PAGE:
Seed systems can influence food security by improving the availability, access to and use of improved varieties that increase productivity and resilience of food crops, in turn increasing availability of nutritious food at lower prices. Improved incomes attained through higher yields from better-quality varieties enable farming families to spend additional income on food and expand dietary diversity. Nutritional deficiencies can also be addressed through production and consumption of biofortified staple crops. 


            More than 2.5 million women producers (and 3.4 million women and girls in adopting households) are projected to benefit from high-yield, fast-cooking beans and orange-flesh sweet potato. 

            Developing viable business models for seed entrepreneurship targeting women and youth and their collectives will contribute to the creation of new jobs in seed value chains and expand livelihood options, increase incomes and contribute to poverty reduction.


            More than 69.9 million people (14.7 million households) are projected to benefit from stress-tolerant maize.

            The Initiative will prioritize product advancement of climate-resilient varieties developed by CGIAR’s Accelerated Breeding Initiative, advancing policy options to accelerate adoption, turnover and demand. These varieties will be adapted to variable seasonal durations and conditions such as drought, heat, salinity and submergence, and waterlogging.


            70,000 additional genetic accessions are expected to become available (an increase of 15%).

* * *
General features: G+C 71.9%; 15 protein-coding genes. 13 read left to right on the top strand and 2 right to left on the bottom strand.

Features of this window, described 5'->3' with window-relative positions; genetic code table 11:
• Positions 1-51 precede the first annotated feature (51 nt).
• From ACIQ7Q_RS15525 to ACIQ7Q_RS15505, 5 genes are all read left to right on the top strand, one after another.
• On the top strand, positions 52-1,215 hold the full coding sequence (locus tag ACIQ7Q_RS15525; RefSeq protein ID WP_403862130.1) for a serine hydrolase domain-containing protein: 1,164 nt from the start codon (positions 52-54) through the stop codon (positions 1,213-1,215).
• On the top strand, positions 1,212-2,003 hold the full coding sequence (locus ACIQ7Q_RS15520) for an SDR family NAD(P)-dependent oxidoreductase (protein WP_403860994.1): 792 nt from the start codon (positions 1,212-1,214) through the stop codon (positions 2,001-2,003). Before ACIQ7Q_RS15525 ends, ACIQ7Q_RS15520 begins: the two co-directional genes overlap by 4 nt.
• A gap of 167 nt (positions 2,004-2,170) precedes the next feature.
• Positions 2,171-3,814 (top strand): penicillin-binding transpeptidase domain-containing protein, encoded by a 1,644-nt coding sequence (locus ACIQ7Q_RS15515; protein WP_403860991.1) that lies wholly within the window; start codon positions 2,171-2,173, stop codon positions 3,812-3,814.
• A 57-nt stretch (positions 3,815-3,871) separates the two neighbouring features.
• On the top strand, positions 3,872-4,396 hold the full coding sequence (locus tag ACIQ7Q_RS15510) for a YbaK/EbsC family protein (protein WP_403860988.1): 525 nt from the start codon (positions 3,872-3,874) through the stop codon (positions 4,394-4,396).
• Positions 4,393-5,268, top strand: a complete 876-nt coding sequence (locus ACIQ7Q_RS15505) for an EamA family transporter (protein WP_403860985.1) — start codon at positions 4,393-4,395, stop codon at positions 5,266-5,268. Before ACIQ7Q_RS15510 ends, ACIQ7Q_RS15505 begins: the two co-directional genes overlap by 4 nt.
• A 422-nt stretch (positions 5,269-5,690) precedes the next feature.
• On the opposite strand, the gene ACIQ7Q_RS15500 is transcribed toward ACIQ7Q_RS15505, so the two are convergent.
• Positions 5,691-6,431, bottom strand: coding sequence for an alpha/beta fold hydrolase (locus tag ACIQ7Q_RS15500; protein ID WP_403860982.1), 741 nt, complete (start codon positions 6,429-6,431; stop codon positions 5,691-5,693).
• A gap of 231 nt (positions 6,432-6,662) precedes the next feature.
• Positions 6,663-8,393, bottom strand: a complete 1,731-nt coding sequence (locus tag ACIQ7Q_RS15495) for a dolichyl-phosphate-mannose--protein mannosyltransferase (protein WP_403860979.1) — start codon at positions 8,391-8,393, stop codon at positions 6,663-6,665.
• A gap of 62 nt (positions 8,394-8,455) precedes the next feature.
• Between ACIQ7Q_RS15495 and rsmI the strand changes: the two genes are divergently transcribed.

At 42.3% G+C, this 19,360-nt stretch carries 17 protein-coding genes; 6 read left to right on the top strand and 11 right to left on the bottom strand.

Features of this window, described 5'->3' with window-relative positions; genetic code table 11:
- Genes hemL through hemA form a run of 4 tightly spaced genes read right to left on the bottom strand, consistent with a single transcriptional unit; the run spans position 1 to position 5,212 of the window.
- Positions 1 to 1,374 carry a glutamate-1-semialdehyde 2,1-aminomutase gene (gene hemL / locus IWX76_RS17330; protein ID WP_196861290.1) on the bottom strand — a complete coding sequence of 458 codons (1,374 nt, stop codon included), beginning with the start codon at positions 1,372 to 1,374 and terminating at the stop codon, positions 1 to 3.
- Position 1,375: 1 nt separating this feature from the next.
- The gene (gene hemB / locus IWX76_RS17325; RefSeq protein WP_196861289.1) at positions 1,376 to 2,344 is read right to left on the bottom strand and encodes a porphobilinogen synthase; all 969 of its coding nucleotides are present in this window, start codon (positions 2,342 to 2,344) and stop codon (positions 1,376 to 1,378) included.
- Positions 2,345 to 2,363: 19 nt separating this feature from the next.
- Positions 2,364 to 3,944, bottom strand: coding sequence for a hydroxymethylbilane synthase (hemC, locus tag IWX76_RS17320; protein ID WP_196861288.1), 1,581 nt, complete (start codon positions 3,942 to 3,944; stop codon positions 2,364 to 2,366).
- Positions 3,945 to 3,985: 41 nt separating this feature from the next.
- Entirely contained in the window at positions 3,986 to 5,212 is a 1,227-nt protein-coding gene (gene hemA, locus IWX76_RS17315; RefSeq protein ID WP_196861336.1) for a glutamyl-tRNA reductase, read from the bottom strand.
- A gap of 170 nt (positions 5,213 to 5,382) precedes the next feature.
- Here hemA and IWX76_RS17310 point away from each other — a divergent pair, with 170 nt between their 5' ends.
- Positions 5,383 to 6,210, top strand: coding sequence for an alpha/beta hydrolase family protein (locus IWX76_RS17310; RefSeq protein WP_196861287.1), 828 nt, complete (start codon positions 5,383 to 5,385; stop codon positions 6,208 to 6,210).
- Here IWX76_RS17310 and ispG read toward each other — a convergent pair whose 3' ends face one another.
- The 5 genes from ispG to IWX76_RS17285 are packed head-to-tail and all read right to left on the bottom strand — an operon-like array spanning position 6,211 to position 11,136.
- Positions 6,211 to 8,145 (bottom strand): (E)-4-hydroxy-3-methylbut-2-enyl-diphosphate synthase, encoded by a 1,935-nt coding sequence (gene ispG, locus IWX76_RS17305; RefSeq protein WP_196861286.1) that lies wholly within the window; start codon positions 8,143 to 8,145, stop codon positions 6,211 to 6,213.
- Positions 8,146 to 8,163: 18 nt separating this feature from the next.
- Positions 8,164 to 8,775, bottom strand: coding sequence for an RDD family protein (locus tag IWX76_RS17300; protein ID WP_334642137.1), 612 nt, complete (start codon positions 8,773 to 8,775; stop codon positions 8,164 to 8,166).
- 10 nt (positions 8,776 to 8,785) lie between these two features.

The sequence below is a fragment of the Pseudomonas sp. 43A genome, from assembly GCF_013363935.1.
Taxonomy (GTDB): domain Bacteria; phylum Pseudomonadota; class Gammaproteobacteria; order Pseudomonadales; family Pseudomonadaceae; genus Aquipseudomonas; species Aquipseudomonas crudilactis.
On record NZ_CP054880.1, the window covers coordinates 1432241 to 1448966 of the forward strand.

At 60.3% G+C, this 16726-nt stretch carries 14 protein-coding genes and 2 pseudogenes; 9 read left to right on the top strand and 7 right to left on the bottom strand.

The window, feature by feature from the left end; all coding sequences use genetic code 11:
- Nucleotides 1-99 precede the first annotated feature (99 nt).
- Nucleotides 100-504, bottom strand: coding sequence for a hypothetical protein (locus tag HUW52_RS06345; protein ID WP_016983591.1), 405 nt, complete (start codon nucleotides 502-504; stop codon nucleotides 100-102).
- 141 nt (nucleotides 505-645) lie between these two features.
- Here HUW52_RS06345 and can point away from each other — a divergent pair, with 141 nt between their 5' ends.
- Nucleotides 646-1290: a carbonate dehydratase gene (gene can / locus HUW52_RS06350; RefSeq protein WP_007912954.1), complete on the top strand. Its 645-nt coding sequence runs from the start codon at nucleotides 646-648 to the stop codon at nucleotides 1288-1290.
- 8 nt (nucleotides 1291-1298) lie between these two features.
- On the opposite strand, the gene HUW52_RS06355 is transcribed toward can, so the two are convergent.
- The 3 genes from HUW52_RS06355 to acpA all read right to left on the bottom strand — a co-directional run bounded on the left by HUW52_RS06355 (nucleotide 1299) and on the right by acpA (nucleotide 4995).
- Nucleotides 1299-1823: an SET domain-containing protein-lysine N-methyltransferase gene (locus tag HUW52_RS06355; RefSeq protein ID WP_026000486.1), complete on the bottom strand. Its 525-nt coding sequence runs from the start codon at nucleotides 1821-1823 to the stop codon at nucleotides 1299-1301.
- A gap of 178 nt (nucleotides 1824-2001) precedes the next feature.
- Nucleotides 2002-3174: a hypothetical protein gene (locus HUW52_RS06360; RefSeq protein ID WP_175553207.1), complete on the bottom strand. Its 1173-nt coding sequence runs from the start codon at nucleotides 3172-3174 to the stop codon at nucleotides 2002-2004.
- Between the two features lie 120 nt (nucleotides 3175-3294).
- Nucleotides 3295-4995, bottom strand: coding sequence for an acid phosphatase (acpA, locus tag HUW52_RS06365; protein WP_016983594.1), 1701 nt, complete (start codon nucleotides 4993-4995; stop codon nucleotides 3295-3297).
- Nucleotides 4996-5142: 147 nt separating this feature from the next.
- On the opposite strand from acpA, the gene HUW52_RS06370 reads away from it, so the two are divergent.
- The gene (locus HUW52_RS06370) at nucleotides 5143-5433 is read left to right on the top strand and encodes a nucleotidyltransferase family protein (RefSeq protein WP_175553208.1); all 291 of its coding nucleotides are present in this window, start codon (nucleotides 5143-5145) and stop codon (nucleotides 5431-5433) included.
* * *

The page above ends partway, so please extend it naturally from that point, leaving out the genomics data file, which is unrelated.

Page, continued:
High-quality and high-yielding seeds allow for increased production without increased pressure on land, including forests, carbon sinks, buffer zones and centers of biodiversity. This Initiative will improve availability, accessibility and affordability of a wider range of varieties that enable gains for environmental health and biodiversity to be realized, for example, by reducing dependence on chemical inputs while enhancing soil microbiota.


            Projected benefits are a way to illustrate reasonable orders of magnitude for impacts which could arise as a result of the impact pathways set out in the Initiative’s theories of change. In line with the 2030 Research and Innovation Strategy, Initiatives contribute to these impact pathways, along with other partners and stakeholders. CGIAR does not deliver impact alone. These projections therefore estimate plausible levels of impact to which CGIAR, with partners, contribute. They do not estimate CGIAR’s attributable share of the different impact pathways.


            Header photo: A customer buys maize seed produced by Suba Agro-Trading and Engineering Company at an agrovet shop in Arusha, Tanzania. Photo by Kipenz Films/CIMMYT